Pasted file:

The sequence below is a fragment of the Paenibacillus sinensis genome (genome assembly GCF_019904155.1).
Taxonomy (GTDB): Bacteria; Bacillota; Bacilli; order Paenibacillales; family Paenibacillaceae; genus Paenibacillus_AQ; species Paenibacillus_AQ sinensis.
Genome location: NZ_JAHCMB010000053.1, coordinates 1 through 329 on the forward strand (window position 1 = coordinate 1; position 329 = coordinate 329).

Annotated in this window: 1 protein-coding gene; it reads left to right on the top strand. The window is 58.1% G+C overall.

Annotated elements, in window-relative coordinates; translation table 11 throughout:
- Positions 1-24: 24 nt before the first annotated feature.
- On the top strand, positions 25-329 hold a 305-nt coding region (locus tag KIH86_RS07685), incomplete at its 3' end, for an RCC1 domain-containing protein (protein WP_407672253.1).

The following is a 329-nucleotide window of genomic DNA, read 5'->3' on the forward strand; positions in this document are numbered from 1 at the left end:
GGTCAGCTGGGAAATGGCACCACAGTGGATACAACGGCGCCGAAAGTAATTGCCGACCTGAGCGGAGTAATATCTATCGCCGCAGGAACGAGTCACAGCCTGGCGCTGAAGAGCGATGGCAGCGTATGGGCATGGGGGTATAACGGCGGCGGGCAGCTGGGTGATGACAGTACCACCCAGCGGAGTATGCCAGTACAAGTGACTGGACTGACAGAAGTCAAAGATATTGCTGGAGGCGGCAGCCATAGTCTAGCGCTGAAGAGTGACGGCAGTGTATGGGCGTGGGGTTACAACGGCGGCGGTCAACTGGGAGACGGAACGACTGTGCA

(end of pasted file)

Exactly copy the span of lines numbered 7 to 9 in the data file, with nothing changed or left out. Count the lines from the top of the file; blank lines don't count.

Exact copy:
- On the top strand, positions 25-329 hold a 305-nt coding region (locus tag KIH86_RS07685), incomplete at its 3' end, for an RCC1 domain-containing protein (protein WP_407672253.1).

The following is a 329-nucleotide window of genomic DNA, read 5'->3' on the forward strand; positions in this document are numbered from 1 at the left end:
GGTCAGCTGGGAAATGGCACCACAGTGGATACAACGGCGCCGAAAGTAATTGCCGACCTGAGCGGAGTAATATCTATCGCCGCAGGAACGAGTCACAGCCTGGCGCTGAAGAGCGATGGCAGCGTATGGGCATGGGGGTATAACGGCGGCGGGCAGCTGGGTGATGACAGTACCACCCAGCGGAGTATGCCAGTACAAGTGACTGGACTGACAGAAGTCAAAGATATTGCTGGAGGCGGCAGCCATAGTCTAGCGCTGAAGAGTGACGGCAGTGTATGGGCGTGGGGTTACAACGGCGGCGGTCAACTGGGAGACGGAACGACTGTGCA